The shift of chip manufacturing orders from China to Taiwan

The shift of chip manufacturing orders from China to Taiwan will lead to an increase in component costs

If earlier the outflow of customers from Chinese custom chip manufacturing companies was mainly due to targeted sanctions against the same SMIC, now it has become systemic. Taiwanese competitors are ready to produce chips for former customers of Chinese companies, but the financial conditions for implementing new deals reduce the economic feasibility of migrating to Taiwan itself.

    Image source: Getty Images

Image source: Getty Images

An example of the move away from Chinese products is Dell Technologies’ decision to systematically shift to using only components manufactured outside of China. This brand of personal computers is in demand in the United States, especially by corporate and government customers, and therefore migration along the “correct political vector” can be appreciated by customers in this market, even if there is no objective need for it. Apple and HP Inc. as reported DigiTimesare also preparing to follow Dell’s example.

Migration outside of China is also observed at a lower structural level. Qualcomm has significantly reduced the volume of component orders it places at SMIC’s Chinese facilities in favor of Taiwanese competitors. European and American chip manufacturers, including automotive suppliers, are also reducing products of Chinese origin. Even Chinese companies that do not have their own production facilities sometimes prefer to produce chips abroad.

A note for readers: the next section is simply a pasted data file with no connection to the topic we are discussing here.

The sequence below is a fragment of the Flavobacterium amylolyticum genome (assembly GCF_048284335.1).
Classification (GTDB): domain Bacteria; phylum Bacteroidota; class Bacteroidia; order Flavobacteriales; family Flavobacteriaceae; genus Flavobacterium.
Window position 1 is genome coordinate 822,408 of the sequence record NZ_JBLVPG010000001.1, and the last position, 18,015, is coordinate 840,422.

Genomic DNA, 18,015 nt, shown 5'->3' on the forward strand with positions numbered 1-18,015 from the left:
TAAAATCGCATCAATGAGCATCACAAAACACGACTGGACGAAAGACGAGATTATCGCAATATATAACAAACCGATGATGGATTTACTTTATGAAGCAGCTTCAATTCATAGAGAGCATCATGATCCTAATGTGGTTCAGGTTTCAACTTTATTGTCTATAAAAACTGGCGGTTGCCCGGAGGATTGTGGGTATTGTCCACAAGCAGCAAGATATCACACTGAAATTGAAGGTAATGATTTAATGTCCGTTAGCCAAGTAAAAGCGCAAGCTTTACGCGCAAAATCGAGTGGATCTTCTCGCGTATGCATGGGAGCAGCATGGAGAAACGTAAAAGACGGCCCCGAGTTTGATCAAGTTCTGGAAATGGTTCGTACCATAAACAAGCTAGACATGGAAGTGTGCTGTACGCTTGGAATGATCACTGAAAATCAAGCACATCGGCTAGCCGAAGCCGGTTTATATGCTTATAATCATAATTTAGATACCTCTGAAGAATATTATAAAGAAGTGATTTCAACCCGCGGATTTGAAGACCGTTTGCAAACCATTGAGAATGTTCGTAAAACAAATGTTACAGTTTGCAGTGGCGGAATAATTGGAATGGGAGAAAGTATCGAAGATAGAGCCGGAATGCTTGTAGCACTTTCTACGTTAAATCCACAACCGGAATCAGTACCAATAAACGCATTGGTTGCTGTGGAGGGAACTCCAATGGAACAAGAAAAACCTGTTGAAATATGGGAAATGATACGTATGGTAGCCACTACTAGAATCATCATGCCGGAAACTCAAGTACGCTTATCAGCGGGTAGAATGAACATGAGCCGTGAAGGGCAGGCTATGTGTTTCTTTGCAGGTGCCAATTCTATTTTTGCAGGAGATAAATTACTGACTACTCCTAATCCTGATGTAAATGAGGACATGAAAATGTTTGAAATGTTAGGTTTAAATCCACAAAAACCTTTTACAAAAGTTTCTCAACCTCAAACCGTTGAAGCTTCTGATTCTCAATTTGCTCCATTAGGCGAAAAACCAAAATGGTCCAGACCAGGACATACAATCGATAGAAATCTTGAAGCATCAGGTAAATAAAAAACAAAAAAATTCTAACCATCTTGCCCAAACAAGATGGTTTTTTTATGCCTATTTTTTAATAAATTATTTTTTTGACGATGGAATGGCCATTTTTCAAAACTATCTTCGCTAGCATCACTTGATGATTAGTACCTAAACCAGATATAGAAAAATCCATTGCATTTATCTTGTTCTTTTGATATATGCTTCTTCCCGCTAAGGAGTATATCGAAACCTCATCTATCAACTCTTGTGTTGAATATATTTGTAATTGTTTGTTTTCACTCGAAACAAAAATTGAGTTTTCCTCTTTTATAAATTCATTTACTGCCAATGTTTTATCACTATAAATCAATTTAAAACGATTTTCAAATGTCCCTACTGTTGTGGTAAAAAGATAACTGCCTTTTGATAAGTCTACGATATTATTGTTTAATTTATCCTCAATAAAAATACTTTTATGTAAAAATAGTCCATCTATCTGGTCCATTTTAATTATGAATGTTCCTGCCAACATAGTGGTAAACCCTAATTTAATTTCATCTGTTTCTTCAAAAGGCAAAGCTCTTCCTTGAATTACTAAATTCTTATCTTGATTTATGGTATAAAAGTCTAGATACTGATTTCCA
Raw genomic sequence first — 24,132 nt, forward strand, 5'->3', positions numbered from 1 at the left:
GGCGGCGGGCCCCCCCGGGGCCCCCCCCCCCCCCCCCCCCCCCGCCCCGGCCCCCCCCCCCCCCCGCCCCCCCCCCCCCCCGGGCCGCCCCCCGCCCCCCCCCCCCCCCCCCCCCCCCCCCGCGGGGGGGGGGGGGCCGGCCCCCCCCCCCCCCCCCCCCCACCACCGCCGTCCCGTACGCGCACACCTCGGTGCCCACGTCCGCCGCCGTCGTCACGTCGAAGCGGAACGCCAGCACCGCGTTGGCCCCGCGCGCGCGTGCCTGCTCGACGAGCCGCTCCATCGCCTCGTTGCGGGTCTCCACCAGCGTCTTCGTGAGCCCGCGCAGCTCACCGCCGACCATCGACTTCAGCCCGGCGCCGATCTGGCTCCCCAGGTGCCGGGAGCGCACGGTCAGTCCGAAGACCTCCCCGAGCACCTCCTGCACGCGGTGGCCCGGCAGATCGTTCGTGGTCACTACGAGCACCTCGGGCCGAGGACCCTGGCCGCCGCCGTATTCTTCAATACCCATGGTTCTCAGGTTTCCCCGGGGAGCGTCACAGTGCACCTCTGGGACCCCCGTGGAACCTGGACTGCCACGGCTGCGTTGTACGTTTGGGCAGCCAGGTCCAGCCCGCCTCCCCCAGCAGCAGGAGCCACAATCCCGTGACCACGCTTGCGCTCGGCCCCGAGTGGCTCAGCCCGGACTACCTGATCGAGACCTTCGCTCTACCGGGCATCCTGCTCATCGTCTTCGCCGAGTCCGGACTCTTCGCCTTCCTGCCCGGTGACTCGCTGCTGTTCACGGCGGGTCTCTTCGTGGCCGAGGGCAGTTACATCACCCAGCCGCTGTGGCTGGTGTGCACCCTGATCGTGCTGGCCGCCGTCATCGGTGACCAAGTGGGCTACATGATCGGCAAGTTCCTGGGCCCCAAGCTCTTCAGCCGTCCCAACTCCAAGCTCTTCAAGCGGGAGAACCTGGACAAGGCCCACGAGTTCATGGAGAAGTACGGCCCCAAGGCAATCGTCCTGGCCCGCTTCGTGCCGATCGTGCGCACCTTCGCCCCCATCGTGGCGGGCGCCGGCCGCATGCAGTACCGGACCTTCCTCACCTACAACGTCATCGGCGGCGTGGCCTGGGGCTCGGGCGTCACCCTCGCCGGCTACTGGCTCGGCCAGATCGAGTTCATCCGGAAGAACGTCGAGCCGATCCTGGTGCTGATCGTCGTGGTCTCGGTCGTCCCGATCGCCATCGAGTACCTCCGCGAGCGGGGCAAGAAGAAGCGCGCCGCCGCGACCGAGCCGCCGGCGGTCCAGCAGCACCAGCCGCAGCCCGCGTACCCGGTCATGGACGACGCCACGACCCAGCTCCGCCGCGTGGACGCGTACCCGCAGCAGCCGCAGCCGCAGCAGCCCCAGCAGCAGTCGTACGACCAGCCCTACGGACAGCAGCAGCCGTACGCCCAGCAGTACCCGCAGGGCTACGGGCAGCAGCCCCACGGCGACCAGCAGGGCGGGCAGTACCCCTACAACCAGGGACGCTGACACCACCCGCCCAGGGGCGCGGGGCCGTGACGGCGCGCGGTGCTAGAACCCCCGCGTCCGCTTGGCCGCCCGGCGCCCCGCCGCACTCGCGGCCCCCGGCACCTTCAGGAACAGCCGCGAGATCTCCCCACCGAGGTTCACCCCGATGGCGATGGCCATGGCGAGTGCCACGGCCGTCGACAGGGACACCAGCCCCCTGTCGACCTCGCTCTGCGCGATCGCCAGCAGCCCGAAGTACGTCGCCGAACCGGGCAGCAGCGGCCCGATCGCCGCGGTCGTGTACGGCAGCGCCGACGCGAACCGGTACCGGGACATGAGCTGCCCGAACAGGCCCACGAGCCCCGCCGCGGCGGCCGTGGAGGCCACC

The winners are Taiwanese companies TSMC, UMC, Vanguard International Semiconductor and PSMC. Of course, TSMC attracts most orders, but when customers aren’t looking for cutting-edge lithography, other players in this segment also have a chance to land new orders. Customers from China itself are said to account for up to 10% of the sales of the Taiwanese company VIS by the end of the year. Like the competing UMC, it received additional orders from Qualcomm for the production of components. Taiwanese contractors are generally interested in entering into long-term contracts, and thus the first “emergency” orders from clients migrating from China are accepted at inflated prices, motivating them to enter into long-term relationships on more favorable terms. As previously mentioned, TSMC has more opportunities to influence its customers in this regard.

In fact, such processes result in semiconductor products becoming more expensive for end users, although for many customers of Taiwanese companies, a phase-out of the services of Chinese competitors is not all that necessary in the short term and is more a consequence of the general hype and political hysteria.

About the author

Dylan Harris

Dylan Harris is fascinated by tests and reviews of computer hardware.

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